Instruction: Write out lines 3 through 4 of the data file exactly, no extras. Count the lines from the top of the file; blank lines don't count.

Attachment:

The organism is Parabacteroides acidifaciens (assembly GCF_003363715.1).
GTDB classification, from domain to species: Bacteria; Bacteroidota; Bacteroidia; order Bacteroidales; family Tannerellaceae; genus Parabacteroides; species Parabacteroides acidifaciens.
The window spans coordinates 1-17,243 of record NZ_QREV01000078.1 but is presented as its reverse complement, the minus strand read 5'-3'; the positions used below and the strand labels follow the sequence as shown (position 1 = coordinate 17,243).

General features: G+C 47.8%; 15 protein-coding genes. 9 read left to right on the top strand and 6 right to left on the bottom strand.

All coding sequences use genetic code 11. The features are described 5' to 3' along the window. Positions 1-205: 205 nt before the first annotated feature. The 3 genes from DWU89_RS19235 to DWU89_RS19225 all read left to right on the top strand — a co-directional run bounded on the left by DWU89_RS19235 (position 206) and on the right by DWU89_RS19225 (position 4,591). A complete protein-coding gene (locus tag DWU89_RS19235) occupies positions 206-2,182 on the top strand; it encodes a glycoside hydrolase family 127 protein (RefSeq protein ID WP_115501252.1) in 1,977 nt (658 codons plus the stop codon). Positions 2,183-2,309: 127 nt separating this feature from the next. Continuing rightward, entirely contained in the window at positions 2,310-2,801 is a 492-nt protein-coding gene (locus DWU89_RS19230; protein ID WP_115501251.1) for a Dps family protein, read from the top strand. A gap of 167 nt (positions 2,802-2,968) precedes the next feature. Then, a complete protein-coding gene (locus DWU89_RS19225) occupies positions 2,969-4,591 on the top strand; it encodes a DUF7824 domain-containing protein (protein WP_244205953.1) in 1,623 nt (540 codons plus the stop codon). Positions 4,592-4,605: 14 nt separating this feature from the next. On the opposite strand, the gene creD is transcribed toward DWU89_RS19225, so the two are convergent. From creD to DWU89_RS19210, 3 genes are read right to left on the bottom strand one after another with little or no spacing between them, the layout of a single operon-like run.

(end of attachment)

The window spans coordinates 1-17,243 of record NZ_QREV01000078.1 but is presented as its reverse complement, the minus strand read 5'-3'; the positions used below and the strand labels follow the sequence as shown (position 1 = coordinate 17,243).

General features: G+C 47.8%; 15 protein-coding genes. 9 read left to right on the top strand and 6 right to left on the bottom strand.